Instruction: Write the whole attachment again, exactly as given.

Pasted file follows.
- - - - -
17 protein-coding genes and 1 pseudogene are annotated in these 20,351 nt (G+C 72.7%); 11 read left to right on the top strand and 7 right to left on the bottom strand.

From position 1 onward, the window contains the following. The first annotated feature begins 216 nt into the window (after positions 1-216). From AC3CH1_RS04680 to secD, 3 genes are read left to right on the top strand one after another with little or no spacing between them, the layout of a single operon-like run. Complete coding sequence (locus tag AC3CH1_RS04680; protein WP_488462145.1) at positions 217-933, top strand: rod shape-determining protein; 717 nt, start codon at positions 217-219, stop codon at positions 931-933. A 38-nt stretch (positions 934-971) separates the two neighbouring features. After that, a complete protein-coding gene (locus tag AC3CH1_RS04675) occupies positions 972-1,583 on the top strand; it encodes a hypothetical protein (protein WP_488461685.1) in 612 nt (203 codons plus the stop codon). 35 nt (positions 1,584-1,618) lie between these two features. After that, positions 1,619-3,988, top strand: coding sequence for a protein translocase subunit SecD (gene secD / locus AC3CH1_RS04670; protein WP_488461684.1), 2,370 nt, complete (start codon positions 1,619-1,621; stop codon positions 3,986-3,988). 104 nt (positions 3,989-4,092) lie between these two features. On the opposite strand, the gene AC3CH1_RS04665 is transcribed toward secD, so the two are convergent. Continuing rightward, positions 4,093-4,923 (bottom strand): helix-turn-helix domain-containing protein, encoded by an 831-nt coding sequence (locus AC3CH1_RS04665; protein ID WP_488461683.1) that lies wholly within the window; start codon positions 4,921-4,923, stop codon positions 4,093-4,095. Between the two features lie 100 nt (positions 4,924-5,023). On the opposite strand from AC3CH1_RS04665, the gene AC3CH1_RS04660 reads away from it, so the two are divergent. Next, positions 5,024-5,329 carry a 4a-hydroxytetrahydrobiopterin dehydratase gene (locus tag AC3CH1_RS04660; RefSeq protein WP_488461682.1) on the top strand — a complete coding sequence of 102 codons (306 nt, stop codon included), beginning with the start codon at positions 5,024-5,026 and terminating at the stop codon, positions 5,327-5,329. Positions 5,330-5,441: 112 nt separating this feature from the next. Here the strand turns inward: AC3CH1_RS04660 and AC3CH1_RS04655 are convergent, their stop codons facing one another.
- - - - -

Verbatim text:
17 protein-coding genes and 1 pseudogene are annotated in these 20,351 nt (G+C 72.7%); 11 read left to right on the top strand and 7 right to left on the bottom strand.

From position 1 onward, the window contains the following. The first annotated feature begins 216 nt into the window (after positions 1-216). From AC3CH1_RS04680 to secD, 3 genes are read left to right on the top strand one after another with little or no spacing between them, the layout of a single operon-like run. Complete coding sequence (locus tag AC3CH1_RS04680; protein WP_488462145.1) at positions 217-933, top strand: rod shape-determining protein; 717 nt, start codon at positions 217-219, stop codon at positions 931-933. A 38-nt stretch (positions 934-971) separates the two neighbouring features. After that, a complete protein-coding gene (locus tag AC3CH1_RS04675) occupies positions 972-1,583 on the top strand; it encodes a hypothetical protein (protein WP_488461685.1) in 612 nt (203 codons plus the stop codon). 35 nt (positions 1,584-1,618) lie between these two features. After that, positions 1,619-3,988, top strand: coding sequence for a protein translocase subunit SecD (gene secD / locus AC3CH1_RS04670; protein WP_488461684.1), 2,370 nt, complete (start codon positions 1,619-1,621; stop codon positions 3,986-3,988). 104 nt (positions 3,989-4,092) lie between these two features. On the opposite strand, the gene AC3CH1_RS04665 is transcribed toward secD, so the two are convergent. Continuing rightward, positions 4,093-4,923 (bottom strand): helix-turn-helix domain-containing protein, encoded by an 831-nt coding sequence (locus AC3CH1_RS04665; protein ID WP_488461683.1) that lies wholly within the window; start codon positions 4,921-4,923, stop codon positions 4,093-4,095. Between the two features lie 100 nt (positions 4,924-5,023). On the opposite strand from AC3CH1_RS04665, the gene AC3CH1_RS04660 reads away from it, so the two are divergent. Next, positions 5,024-5,329 carry a 4a-hydroxytetrahydrobiopterin dehydratase gene (locus tag AC3CH1_RS04660; RefSeq protein WP_488461682.1) on the top strand — a complete coding sequence of 102 codons (306 nt, stop codon included), beginning with the start codon at positions 5,024-5,026 and terminating at the stop codon, positions 5,327-5,329. Positions 5,330-5,441: 112 nt separating this feature from the next. Here the strand turns inward: AC3CH1_RS04660 and AC3CH1_RS04655 are convergent, their stop codons facing one another.